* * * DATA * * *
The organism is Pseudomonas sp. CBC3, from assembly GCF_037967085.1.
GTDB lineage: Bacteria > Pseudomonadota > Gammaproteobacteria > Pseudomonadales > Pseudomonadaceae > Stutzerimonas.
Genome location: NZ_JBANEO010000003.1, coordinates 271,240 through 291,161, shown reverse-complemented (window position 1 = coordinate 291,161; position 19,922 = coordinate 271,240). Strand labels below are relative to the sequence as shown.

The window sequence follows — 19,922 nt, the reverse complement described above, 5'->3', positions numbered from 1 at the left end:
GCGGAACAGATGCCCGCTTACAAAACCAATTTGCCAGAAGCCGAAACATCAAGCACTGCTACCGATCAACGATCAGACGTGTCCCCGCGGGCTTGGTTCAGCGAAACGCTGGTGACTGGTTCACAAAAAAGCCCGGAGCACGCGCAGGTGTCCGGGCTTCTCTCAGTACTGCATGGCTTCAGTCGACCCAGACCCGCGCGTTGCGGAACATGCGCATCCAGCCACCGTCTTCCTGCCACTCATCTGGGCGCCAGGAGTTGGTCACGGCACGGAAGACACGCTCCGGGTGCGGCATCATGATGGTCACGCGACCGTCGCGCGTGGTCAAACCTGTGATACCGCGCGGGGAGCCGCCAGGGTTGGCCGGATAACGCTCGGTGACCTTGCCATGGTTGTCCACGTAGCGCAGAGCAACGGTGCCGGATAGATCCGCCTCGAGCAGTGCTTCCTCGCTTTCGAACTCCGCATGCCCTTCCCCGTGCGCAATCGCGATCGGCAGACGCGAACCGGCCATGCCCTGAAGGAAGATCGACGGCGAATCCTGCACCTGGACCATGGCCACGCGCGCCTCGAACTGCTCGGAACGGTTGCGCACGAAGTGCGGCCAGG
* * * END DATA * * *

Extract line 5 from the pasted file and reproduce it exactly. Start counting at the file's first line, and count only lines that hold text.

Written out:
GCGGAACAGATGCCCGCTTACAAAACCAATTTGCCAGAAGCCGAAACATCAAGCACTGCTACCGATCAACGATCAGACGTGTCCCCGCGGGCTTGGTTCAGCGAAACGCTGGTGACTGGTTCACAAAAAAGCCCGGAGCACGCGCAGGTGTCCGGGCTTCTCTCAGTACTGCATGGCTTCAGTCGACCCAGACCCGCGCGTTGCGGAACATGCGCATCCAGCCACCGTCTTCCTGCCACTCATCTGGGCGCCAGGAGTTGGTCACGGCACGGAAGACACGCTCCGGGTGCGGCATCATGATGGTCACGCGACCGTCGCGCGTGGTCAAACCTGTGATACCGCGCGGGGAGCCGCCAGGGTTGGCCGGATAACGCTCGGTGACCTTGCCATGGTTGTCCACGTAGCGCAGAGCAACGGTGCCGGATAGATCCGCCTCGAGCAGTGCTTCCTCGCTTTCGAACTCCGCATGCCCTTCCCCGTGCGCAATCGCGATCGGCAGACGCGAACCGGCCATGCCCTGAAGGAAGATCGACGGCGAATCCTGCACCTGGACCATGGCCACGCGCGCCTCGAACTGCTCGGAACGGTTGCGCACGAAGTGCGGCCAGG